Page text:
Projector Reviews

Optoma HD37 Home Projector Review – Performance

HD37 PROJECTOR REVIEW – PERFORMANCE:  Brightness of color modes, Effect of Zoom lens and Eco Mode, Sharpness, Audible Noise, Image Noise

Optoma HD37 Brightness

HD37 Brightness in Lumens – Zoom Lens at Mid-point
Picture Mode Brightness in Lumens Color Temp of White (100 IRE)
Cinema 1475 6450K
Reference 1228 6471K
Vivid 1314 7376K
Bright 1475 6471K,
User 1314 7339K

A quick look at the numbers in the chart, and you notice a few things.  Other than switching Bright mode to Native lamp color temp, all the modes are within 150 lumens of each other – less than 15% variation, which is slight.

Also there are three groups of modes in terms of brightness.  If you look at Vivid and User mode, they are essentially identical, indicating that when Mike did his measurements before calibration, User was based on Vivid mode, as they share near identical numbers.  User takes on the life of the last mode where you modified settings.

Calibrated:  Optoma HD37 – Best Mode:  1475 lumens

Need more lumens?  Well, of course we quote mid-zoom.  At full wide angle, you get 1637 lumens – roughly 10% more, not enough for anything but a just noticeable difference.  Setting the Color Gamut to Native gives colors a lot more punch – might help a lot with ambient light, but it doesn’t measure significant extra lumens.  BTW, With Mike’s calibration settings Color saturation is set for 24.  If you switch to Native, that will drop to something like -6.

Zoom Lens Position re Brightness

Effect of  Zoom Lens Setting on Brightness (Bright mode)
Zoom out (closest to screen – wide-angle) 1637 lumens
Mid-point on Zoom 1475lumens
Zoom in (furthest – telephoto) 1226 lumens

Going from adjusting the projector’s lens for the closest distance possible for your screen size, to the furthest position (50% further back), results in a loss of about 25% of brightness.  So that’s your brightness penalty if you choose to place the projector as far back as it can go to fill your screen.

Merely going from wide angle to mid-point on the zoom, however results in a modest drop of 10%!  These are fairly typical differences for a 1.5:1 zoom in home entertainment and moderately priced home theater projectors.

HD37 Projector - Brilliant Color

A simple way to describe Brilliant Color is to say that it is a suite of settings and image enhancement algorithms, provided to DLP projector builders by the DLP folks at Texas Instruments.  Manufacturers ultimately decide how to integrate.  Here Optoma, for example offers ten different settings options.  Some other companies offer only On and Off, or perhaps three settings.

Mike, our calibrator usually reported that one extreme or the other had mediocre to lousy color balance.

Effect of  Brilliant Color Settings on Brightness
Brilliant Color = 10 (max) 1475 lumens
Brilliant Color = 5 (Reference mode) 1295 lumens
Brilliant Color = 1 (minimal) 1228 lumens

The HD37  defaults to 10 setting for maximum pop to the image in Bright and Cinema.  Unlike some older Optoma’s and others with multiple Brilliant Color modes, the difference between maximum and minimum is modest – only 17%.  We’ve seen projectors where Brilliant Color turned off, delivers maybe only 1/3 of the lumens of Brilliant Color at max.    The implementation is the manufacturer’s choice, but TI – maker of the DLP chips provides the basic Brilliant Color technology.   Consider the 1 setting on the HD37 to be Off.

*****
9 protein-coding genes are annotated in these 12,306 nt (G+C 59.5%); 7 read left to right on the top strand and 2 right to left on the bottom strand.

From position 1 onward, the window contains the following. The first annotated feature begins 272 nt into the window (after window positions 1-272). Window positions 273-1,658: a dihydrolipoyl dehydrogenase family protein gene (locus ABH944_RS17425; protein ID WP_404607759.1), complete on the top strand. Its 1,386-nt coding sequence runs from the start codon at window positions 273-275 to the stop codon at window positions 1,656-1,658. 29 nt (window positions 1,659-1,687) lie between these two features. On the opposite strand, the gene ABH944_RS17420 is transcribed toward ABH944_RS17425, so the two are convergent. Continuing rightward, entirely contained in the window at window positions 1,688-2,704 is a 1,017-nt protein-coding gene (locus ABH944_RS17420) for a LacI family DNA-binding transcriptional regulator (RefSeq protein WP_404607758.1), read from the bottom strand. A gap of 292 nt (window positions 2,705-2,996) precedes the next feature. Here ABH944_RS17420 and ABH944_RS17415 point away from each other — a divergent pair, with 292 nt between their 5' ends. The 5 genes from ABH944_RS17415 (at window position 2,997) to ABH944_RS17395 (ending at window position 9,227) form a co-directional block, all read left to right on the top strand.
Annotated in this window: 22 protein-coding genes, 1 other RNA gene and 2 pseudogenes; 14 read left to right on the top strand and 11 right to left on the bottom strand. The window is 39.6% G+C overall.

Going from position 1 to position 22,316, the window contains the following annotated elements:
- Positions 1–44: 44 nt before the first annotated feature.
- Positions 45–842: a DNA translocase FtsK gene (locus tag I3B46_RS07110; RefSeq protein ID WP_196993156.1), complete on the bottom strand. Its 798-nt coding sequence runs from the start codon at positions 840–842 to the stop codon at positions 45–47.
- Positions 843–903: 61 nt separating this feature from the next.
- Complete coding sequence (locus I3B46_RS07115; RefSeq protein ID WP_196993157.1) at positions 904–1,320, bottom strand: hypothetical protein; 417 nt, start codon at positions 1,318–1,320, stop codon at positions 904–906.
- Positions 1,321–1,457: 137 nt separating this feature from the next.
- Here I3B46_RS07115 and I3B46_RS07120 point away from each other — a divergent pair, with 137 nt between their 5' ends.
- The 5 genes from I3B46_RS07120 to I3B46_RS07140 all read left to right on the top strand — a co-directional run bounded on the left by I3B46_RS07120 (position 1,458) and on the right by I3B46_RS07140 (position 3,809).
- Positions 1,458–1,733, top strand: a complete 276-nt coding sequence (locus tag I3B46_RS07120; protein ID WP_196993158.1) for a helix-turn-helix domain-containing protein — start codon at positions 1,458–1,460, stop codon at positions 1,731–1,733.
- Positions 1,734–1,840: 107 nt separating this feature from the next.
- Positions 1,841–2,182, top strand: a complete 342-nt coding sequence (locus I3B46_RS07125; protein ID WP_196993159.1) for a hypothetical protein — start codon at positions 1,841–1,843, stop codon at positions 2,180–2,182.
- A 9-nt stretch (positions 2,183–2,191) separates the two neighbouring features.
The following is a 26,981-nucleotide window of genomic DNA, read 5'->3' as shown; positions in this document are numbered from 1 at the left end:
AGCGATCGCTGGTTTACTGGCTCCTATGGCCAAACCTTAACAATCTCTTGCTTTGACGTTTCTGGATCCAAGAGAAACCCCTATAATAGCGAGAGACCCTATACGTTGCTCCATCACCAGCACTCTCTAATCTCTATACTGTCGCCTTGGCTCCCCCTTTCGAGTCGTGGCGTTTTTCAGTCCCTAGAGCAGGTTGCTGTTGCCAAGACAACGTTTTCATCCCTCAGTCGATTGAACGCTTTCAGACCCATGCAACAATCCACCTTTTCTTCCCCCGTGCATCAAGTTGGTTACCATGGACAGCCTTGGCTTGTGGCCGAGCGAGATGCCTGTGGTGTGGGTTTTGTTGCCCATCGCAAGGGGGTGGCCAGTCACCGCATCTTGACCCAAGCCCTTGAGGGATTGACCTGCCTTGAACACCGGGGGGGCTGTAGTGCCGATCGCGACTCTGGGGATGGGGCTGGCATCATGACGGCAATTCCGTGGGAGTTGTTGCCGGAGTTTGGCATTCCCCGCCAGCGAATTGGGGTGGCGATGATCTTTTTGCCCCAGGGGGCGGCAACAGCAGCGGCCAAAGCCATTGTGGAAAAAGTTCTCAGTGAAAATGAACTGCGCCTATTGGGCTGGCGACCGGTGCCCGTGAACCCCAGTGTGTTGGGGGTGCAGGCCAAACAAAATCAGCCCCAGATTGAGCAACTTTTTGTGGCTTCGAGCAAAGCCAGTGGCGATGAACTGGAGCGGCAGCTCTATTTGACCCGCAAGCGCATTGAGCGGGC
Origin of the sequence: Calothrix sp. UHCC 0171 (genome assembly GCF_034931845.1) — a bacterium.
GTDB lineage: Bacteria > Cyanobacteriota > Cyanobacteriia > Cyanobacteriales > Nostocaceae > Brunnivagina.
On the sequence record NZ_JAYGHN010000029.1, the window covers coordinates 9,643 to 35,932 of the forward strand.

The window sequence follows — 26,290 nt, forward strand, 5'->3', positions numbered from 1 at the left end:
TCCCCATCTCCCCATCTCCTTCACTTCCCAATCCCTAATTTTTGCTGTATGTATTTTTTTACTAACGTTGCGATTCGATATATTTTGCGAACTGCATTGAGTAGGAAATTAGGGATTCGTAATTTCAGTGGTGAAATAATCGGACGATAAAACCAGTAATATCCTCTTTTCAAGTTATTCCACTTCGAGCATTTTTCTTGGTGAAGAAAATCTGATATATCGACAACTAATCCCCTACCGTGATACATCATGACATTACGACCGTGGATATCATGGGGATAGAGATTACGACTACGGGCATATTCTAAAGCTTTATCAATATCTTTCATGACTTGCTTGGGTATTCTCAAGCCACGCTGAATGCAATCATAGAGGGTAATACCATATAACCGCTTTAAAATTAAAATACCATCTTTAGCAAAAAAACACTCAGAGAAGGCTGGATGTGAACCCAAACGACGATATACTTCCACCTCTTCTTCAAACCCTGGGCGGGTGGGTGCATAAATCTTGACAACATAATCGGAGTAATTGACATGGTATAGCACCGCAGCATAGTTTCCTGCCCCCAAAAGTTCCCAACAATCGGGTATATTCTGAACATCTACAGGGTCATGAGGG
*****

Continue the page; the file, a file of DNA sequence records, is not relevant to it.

Eco Mode vs Full Power

Effect of  Lamp Mode on Brightness
Bright Lamp 1475 lumens
Eco Mode 1133 lumens


Once again Mike measured using Bright mode.  He found Eco mode dropped brightness down about 24% from full lamp mode.  That amount of drop (give or take minor measuring error) should remain the same no matter which color mode you were to measure.

Eco mode, of course reduces your electric bill, brightness, and also fan noise.

HD37 Sharpness

Like most single chip DLP projectors the HD37 has a real advantage over the multiple types of 3 chip projectors such as LCD and LCoS, which have to deal with aligning three panels.

Of course you need “good glass” – a quality lens to take full advantage.   This Optoma unlike many lower cost projectors (including other Optoma projectors, has an all glass lens (no plastic lens elements).  The result is the ability to project a rather sharp image.  The HD37’s menus look exceptionally sharp. Where there appears to be some softness, relates more to image processing than the optics.

The second last image (the darker of the two PS3 icon images) is this Optoma.  The other is the $1999 Epson 4030, a 3LCD design.  That gives you some idea of the differences in sharpness relating to technology used.


Audible and Image Noise

From a standpoint of fan noise, the HD37 is definitely on the noisy side at full power.    For the “noise adverse”, Eco mode is reasonable, or reasonably quiet, although hardly silent. .  Officially the HD37 claims 29 db (in Eco), which might be a touch optimistic.  At times it does speed up or down, no doubt as needed to keep things cool.  More importantly, if you do want to use Dynamic Black to lower black levels slightly, be aware that the projector must be in Full power (Bright) mode, so, the quieter Eco mode isn’t available when you engage Dynamic Black.

Image noise is not an issue. As always, I must mention that I find most DLP projectors to have more background noise than other technologies.  I’m not sure why, however, the HD37 like the HD161X seems a touch better in this regard than some of the other DLP home projectors to roll through here in the last year.